Monday of the Fourth Week of Lent
►To access tomorrow’s readings click here Daily mass readings
Thus says the LORD:
Lo, I am about to create new heavens
and a new earth;
The things of the past shall not be remembered
or come to mind.
Instead, there shall always be rejoicing and happiness
in what I create;
For I create Jerusalem to be a joy
and its people to be a delight;
I will rejoice in Jerusalem
and exult in my people.
No longer shall the sound of weeping be heard there,
or the sound of crying;
No longer shall there be in it
an infant who lives but a few days,
or an old man who does not round out his full lifetime;
He dies a mere youth who reaches but a hundred years,
and he who fails of a hundred shall be thought accursed.
They shall live in the houses they build,
and eat the fruit of the vineyards they plant.
Morals and morality are familiar words in our daily talk. Morals as the acceptable ways of behaving; good, right, proper or acceptable.
Morality on the hand, more so, according to St. Paul is the work of something natural in man possibly the expression of innate knowledge of right and wrong. This is evident in his address to the people of Corinth. It involves notions such as rightness and wrongness, guilt and shame; the voluntary action that does not necessarily depend on factors external to the person, but on the person himself. We can conclude that morality is the moral institution of humanity.
Any individual brought up naturally with well-defined social instincts would inevitably acquire a moral sense. Ironically, some of whom are believed to have grown up in the normal and most natural and social paths portray the contrary behavior because natural ways are not enough without God’s graces and Spirit.
Today’s society is full of corruption and the society ignorantly tolerating and validating it, citizens deliberately electing leaders who are obviously known to be immoral and corrupt, spouses who cheat on their partners, domestic violence, spouses killing their partners so that they can … Read More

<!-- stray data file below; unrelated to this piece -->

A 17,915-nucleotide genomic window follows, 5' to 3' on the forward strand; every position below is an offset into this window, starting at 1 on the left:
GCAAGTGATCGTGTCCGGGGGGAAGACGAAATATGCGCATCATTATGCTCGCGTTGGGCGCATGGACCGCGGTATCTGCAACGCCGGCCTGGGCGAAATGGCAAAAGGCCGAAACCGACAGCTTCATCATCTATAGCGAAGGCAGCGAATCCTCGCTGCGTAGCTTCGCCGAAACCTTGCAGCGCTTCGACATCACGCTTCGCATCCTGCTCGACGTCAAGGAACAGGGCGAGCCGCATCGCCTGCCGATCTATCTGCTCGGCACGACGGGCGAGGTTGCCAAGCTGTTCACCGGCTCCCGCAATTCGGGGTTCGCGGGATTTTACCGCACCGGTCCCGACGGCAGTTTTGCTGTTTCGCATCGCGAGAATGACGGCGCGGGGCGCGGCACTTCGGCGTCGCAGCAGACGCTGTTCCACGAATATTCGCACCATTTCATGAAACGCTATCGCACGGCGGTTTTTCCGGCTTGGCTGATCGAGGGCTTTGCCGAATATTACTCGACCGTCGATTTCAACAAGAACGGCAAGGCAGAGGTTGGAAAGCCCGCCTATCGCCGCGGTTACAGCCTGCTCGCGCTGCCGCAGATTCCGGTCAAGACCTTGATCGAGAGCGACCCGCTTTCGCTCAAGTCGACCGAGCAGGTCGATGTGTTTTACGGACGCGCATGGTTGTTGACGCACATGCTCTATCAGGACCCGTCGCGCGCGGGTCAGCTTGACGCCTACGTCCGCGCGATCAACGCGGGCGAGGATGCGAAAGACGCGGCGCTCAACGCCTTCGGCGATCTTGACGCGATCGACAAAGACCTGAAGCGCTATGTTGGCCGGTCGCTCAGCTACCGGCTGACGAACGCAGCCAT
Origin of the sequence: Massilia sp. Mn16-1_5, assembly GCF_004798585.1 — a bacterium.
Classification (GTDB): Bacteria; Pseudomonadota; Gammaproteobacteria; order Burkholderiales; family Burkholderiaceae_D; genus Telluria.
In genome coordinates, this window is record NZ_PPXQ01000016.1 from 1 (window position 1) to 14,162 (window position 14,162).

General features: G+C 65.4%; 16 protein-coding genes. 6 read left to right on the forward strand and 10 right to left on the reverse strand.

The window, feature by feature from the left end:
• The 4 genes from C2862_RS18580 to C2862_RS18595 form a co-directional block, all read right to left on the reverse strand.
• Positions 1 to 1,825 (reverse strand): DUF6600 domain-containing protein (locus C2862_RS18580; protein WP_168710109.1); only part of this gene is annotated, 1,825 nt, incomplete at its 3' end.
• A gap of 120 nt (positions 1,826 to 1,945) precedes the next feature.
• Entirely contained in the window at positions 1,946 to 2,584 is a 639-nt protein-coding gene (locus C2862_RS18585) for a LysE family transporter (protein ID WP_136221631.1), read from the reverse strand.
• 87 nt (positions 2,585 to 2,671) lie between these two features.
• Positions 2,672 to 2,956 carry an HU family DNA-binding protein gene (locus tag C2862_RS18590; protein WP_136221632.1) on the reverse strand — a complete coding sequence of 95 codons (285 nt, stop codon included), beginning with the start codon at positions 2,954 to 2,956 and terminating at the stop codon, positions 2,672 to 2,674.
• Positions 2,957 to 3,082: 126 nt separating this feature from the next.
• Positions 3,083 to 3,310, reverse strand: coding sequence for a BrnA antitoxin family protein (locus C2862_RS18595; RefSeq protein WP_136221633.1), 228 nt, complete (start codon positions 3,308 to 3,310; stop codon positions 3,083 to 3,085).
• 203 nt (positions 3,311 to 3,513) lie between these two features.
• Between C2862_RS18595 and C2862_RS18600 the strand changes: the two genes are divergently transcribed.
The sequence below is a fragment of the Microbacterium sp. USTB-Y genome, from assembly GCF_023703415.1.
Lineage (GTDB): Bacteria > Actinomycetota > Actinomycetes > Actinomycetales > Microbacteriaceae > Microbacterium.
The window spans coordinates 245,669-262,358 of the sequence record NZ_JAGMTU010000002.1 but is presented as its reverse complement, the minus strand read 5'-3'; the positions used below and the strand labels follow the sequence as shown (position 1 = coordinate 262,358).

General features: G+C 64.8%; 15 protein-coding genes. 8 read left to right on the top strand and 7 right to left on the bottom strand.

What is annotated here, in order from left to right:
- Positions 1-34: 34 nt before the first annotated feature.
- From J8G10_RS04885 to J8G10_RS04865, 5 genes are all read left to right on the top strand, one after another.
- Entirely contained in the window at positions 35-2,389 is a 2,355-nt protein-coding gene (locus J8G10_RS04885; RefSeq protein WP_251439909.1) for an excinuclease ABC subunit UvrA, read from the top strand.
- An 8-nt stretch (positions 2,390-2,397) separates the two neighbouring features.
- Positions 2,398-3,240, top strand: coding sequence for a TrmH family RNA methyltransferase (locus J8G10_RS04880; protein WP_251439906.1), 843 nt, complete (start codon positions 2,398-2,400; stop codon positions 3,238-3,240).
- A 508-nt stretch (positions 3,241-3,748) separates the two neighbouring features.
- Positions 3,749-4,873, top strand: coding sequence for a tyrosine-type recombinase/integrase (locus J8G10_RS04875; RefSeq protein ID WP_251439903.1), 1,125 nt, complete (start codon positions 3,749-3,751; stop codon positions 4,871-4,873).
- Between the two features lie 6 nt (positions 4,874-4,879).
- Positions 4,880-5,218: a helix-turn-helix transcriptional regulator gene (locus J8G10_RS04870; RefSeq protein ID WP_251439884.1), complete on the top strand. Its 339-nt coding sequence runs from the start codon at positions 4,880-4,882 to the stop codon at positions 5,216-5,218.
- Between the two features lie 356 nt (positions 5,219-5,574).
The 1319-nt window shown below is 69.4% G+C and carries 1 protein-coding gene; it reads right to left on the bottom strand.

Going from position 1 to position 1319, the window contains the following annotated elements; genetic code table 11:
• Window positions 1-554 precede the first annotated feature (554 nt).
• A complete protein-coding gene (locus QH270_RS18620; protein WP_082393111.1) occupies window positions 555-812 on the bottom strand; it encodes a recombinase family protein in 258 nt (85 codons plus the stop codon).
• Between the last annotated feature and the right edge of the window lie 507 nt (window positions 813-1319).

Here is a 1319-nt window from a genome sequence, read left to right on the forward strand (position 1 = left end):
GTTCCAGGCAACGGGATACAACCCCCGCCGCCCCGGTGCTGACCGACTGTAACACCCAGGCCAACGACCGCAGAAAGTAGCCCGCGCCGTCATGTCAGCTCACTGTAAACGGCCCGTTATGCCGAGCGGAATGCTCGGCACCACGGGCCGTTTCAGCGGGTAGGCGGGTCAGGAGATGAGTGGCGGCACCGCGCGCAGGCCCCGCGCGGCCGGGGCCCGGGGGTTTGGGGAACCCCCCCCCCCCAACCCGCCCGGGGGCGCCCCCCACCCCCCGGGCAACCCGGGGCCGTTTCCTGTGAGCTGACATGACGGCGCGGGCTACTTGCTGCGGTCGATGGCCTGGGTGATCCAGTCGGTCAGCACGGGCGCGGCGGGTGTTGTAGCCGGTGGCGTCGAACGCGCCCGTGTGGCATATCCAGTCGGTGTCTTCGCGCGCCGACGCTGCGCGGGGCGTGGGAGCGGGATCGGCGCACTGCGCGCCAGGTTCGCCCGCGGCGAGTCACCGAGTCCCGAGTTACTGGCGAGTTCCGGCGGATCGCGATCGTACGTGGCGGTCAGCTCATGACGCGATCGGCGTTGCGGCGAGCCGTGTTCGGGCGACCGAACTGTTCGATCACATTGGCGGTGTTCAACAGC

Christian Religious Commitment and Marital Satisfaction
Fr-In-Charge, Holy Family Basilica
Christian religious commitment entails translating of what one believes into practical life situations. This means that a believer is influenced by the Christian religious teachings and values to the extent that his/her thinking, attitude and behavior are strongly linked to the said religious teachings and values.
Marital satisfaction is a critical phenomenon in marriage as it tends to play a pivotal role in the success and fruition of any family institution. In recent times incidents of family violence, separations and divorces are increasing globally. Marriage trend is now shifting towards later marriages and early divorces.
Click the link below to read the full version of the research publication by Fr. Peter Kamomoe
The Catechism of the Catholic Church, Articles 1423-1442 recognize confession as a process in the church where Christians confess sins committed after baptism and have them absolved by God through the administration of a Priest. In the words of Pope Francis, “Confessional is a place where people can find forgiveness and mercy, not threats and condemnation”. It is good to note that official Church publications usually refer to the sacrament as “Penance”, “Reconciliation” or “Penance and Reconciliation”, the laity continues to use the term “Confession” to refer to the Sacrament.
What the Sacrament of Penance offers
For the Catholic Church, this sacrament intends to provide healing for the soul as well as to regain the grace of God, lost by sin. A perfect act of contrition, where penitence expresses sorrow for having offended God and not out of fear of eternal punishment, even outside of confession removes the eternal punishment associated with mortal sin, but a Catholic is obliged to confess his or her mortal sins at the earliest opportunity.